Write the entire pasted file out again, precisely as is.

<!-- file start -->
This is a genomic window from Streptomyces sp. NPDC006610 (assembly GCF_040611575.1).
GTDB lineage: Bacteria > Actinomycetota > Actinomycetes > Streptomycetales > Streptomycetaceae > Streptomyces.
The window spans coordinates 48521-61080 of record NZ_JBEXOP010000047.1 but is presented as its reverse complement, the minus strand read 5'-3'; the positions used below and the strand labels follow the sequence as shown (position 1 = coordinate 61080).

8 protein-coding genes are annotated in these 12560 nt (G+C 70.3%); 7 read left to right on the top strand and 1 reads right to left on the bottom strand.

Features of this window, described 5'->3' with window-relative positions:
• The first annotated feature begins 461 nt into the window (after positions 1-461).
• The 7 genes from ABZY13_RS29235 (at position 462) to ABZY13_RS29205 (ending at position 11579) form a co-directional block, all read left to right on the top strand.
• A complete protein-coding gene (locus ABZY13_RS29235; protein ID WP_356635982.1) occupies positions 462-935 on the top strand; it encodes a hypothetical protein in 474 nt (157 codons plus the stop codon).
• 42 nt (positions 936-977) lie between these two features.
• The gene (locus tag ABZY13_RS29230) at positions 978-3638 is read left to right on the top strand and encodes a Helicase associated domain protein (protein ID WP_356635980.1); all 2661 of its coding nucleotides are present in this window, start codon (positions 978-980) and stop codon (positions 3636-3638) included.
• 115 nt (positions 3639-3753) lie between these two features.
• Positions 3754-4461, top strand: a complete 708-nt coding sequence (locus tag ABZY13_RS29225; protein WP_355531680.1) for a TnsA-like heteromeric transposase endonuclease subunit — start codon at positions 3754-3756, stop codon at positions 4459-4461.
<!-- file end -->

This is a genomic window from Streptomyces sp. NPDC006610 (assembly GCF_040611575.1).
GTDB lineage: Bacteria > Actinomycetota > Actinomycetes > Streptomycetales > Streptomycetaceae > Streptomyces.
The window spans coordinates 48521-61080 of record NZ_JBEXOP010000047.1 but is presented as its reverse complement, the minus strand read 5'-3'; the positions used below and the strand labels follow the sequence as shown (position 1 = coordinate 61080).

8 protein-coding genes are annotated in these 12560 nt (G+C 70.3%); 7 read left to right on the top strand and 1 reads right to left on the bottom strand.

Features of this window, described 5'->3' with window-relative positions:
• The first annotated feature begins 461 nt into the window (after positions 1-461).
• The 7 genes from ABZY13_RS29235 (at position 462) to ABZY13_RS29205 (ending at position 11579) form a co-directional block, all read left to right on the top strand.
• A complete protein-coding gene (locus ABZY13_RS29235; protein ID WP_356635982.1) occupies positions 462-935 on the top strand; it encodes a hypothetical protein in 474 nt (157 codons plus the stop codon).
• 42 nt (positions 936-977) lie between these two features.
• The gene (locus tag ABZY13_RS29230) at positions 978-3638 is read left to right on the top strand and encodes a Helicase associated domain protein (protein ID WP_356635980.1); all 2661 of its coding nucleotides are present in this window, start codon (positions 978-980) and stop codon (positions 3636-3638) included.
• 115 nt (positions 3639-3753) lie between these two features.
• Positions 3754-4461, top strand: a complete 708-nt coding sequence (locus tag ABZY13_RS29225; protein WP_355531680.1) for a TnsA-like heteromeric transposase endonuclease subunit — start codon at positions 3754-3756, stop codon at positions 4459-4461.